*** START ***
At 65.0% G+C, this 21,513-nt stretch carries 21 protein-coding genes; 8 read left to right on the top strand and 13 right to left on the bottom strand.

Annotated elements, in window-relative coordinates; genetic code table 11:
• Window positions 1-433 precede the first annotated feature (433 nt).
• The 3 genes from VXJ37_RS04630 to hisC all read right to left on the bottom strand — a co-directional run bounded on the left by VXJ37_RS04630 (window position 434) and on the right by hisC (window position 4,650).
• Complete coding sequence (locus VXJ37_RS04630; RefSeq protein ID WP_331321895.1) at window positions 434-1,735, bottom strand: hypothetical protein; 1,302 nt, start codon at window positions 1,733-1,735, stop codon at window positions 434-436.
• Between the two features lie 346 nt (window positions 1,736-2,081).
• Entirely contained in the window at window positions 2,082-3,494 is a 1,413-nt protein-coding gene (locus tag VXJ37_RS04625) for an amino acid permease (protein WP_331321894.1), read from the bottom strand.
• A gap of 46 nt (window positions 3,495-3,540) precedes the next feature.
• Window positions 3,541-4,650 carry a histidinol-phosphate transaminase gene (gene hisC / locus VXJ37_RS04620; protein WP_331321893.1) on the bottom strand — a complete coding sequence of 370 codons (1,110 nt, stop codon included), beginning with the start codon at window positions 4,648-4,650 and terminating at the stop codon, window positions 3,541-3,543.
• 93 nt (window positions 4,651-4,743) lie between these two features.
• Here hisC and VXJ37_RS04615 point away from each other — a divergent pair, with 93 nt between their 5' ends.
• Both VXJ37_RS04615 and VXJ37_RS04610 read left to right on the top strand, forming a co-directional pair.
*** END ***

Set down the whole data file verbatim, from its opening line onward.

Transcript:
At 65.0% G+C, this 21,513-nt stretch carries 21 protein-coding genes; 8 read left to right on the top strand and 13 right to left on the bottom strand.

Annotated elements, in window-relative coordinates; genetic code table 11:
• Window positions 1-433 precede the first annotated feature (433 nt).
• The 3 genes from VXJ37_RS04630 to hisC all read right to left on the bottom strand — a co-directional run bounded on the left by VXJ37_RS04630 (window position 434) and on the right by hisC (window position 4,650).
• Complete coding sequence (locus VXJ37_RS04630; RefSeq protein ID WP_331321895.1) at window positions 434-1,735, bottom strand: hypothetical protein; 1,302 nt, start codon at window positions 1,733-1,735, stop codon at window positions 434-436.
• Between the two features lie 346 nt (window positions 1,736-2,081).
• Entirely contained in the window at window positions 2,082-3,494 is a 1,413-nt protein-coding gene (locus tag VXJ37_RS04625) for an amino acid permease (protein WP_331321894.1), read from the bottom strand.
• A gap of 46 nt (window positions 3,495-3,540) precedes the next feature.
• Window positions 3,541-4,650 carry a histidinol-phosphate transaminase gene (gene hisC / locus VXJ37_RS04620; protein WP_331321893.1) on the bottom strand — a complete coding sequence of 370 codons (1,110 nt, stop codon included), beginning with the start codon at window positions 4,648-4,650 and terminating at the stop codon, window positions 3,541-3,543.
• 93 nt (window positions 4,651-4,743) lie between these two features.
• Here hisC and VXJ37_RS04615 point away from each other — a divergent pair, with 93 nt between their 5' ends.
• Both VXJ37_RS04615 and VXJ37_RS04610 read left to right on the top strand, forming a co-directional pair.